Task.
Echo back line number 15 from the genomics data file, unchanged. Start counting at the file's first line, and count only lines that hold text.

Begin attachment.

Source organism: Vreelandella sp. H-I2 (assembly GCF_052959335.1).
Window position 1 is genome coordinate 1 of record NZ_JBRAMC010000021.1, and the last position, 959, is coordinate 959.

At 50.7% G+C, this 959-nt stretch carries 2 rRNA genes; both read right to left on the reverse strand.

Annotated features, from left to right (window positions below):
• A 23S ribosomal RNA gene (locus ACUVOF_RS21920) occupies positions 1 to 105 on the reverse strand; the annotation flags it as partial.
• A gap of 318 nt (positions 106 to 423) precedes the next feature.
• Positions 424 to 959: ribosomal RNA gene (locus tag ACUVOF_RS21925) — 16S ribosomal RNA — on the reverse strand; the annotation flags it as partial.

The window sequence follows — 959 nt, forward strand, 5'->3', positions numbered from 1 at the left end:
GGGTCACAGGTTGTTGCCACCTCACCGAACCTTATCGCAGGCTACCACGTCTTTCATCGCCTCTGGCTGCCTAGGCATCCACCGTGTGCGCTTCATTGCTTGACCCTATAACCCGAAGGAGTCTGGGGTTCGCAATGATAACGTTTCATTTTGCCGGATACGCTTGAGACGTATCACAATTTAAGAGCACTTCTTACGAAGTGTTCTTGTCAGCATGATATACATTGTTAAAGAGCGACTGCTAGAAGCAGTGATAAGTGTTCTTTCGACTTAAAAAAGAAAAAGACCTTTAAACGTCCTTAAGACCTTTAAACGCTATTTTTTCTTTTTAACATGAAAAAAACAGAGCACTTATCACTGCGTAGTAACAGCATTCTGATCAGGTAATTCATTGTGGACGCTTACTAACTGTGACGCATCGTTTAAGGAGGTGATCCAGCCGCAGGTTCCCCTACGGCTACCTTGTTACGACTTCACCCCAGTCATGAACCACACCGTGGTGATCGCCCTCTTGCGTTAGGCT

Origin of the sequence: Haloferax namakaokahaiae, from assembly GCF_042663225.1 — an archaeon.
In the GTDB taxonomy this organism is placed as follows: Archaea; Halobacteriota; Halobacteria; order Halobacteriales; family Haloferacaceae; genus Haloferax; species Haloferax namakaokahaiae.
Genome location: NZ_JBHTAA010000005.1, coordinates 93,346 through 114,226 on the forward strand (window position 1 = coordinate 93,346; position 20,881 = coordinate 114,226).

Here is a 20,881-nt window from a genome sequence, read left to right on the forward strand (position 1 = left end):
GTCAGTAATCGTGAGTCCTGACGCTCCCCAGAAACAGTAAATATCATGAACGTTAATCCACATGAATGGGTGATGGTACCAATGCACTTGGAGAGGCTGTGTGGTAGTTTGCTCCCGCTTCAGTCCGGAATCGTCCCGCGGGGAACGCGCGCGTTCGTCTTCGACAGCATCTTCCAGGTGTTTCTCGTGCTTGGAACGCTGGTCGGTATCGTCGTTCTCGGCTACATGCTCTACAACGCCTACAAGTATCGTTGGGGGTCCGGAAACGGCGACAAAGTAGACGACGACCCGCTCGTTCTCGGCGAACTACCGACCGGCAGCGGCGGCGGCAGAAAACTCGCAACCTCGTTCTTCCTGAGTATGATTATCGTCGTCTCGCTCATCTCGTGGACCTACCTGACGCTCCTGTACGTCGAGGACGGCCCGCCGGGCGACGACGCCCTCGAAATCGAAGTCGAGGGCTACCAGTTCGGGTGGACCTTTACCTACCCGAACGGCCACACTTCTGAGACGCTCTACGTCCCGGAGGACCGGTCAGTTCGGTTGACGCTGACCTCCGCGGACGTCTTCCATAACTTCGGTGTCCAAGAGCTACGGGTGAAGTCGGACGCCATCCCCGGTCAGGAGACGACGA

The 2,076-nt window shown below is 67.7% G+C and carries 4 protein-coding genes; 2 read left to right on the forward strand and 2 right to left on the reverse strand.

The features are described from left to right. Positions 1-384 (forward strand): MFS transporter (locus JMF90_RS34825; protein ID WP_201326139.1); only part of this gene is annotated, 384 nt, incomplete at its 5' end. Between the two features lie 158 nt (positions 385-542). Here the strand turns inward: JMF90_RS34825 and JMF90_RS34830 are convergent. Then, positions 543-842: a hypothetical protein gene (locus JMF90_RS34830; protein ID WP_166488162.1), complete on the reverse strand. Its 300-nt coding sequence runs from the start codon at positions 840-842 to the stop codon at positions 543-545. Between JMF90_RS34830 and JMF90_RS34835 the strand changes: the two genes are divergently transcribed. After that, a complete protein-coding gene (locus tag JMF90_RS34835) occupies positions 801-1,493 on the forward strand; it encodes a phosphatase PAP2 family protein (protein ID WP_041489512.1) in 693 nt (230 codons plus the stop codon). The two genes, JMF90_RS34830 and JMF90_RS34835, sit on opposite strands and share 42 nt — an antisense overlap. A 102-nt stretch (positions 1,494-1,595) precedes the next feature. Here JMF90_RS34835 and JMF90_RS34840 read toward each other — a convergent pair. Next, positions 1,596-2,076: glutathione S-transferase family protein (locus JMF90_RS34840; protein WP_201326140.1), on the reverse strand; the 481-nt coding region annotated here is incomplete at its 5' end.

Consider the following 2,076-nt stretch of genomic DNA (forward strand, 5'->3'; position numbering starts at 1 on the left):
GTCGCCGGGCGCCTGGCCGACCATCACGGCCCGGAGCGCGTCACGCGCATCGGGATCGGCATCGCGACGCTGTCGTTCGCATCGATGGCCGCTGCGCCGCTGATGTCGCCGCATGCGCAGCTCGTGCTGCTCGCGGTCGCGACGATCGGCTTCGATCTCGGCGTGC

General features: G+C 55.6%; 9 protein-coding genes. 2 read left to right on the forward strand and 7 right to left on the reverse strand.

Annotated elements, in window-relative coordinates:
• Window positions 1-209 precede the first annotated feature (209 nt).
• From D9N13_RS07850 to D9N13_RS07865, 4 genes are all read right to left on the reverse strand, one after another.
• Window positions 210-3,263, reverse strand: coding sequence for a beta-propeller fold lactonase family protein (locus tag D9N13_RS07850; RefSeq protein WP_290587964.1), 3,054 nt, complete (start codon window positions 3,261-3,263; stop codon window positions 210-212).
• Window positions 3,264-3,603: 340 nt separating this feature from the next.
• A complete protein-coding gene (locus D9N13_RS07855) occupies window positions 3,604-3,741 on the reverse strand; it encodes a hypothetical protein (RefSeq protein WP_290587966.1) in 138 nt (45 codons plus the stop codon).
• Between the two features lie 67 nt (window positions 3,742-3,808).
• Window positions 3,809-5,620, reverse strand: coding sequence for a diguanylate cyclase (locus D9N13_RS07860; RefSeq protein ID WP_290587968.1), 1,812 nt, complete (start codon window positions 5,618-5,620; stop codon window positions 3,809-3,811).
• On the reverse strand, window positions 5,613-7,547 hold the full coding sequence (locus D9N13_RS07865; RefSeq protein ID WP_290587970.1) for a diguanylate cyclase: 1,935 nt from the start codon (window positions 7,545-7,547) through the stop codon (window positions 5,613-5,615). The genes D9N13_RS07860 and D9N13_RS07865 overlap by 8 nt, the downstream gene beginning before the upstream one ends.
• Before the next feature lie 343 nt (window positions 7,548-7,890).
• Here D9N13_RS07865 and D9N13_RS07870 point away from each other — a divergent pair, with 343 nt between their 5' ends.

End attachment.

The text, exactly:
The 2,076-nt window shown below is 67.7% G+C and carries 4 protein-coding genes; 2 read left to right on the forward strand and 2 right to left on the reverse strand.